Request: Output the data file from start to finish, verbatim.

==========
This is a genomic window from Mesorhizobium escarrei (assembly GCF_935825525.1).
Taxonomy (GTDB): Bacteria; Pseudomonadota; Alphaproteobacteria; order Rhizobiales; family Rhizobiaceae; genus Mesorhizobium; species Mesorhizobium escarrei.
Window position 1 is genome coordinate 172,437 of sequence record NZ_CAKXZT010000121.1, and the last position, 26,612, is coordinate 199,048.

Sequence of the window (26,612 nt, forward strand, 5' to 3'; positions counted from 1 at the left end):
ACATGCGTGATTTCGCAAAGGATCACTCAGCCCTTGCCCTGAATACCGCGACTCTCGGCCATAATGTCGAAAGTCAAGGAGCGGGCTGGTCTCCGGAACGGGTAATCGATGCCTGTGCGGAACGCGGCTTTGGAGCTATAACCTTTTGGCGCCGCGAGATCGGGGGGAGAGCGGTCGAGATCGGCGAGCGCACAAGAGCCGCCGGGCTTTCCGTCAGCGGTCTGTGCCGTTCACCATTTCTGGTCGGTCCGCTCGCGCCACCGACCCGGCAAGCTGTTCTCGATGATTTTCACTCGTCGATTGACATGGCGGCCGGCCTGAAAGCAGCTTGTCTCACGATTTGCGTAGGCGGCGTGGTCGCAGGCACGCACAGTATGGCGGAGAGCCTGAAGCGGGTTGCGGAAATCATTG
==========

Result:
This is a genomic window from Mesorhizobium escarrei (assembly GCF_935825525.1).
Taxonomy (GTDB): Bacteria; Pseudomonadota; Alphaproteobacteria; order Rhizobiales; family Rhizobiaceae; genus Mesorhizobium; species Mesorhizobium escarrei.
Window position 1 is genome coordinate 172,437 of sequence record NZ_CAKXZT010000121.1, and the last position, 26,612, is coordinate 199,048.

Sequence of the window (26,612 nt, forward strand, 5' to 3'; positions counted from 1 at the left end):
ACATGCGTGATTTCGCAAAGGATCACTCAGCCCTTGCCCTGAATACCGCGACTCTCGGCCATAATGTCGAAAGTCAAGGAGCGGGCTGGTCTCCGGAACGGGTAATCGATGCCTGTGCGGAACGCGGCTTTGGAGCTATAACCTTTTGGCGCCGCGAGATCGGGGGGAGAGCGGTCGAGATCGGCGAGCGCACAAGAGCCGCCGGGCTTTCCGTCAGCGGTCTGTGCCGTTCACCATTTCTGGTCGGTCCGCTCGCGCCACCGACCCGGCAAGCTGTTCTCGATGATTTTCACTCGTCGATTGACATGGCGGCCGGCCTGAAAGCAGCTTGTCTCACGATTTGCGTAGGCGGCGTGGTCGCAGGCACGCACAGTATGGCGGAGAGCCTGAAGCGGGTTGCGGAAATCATTG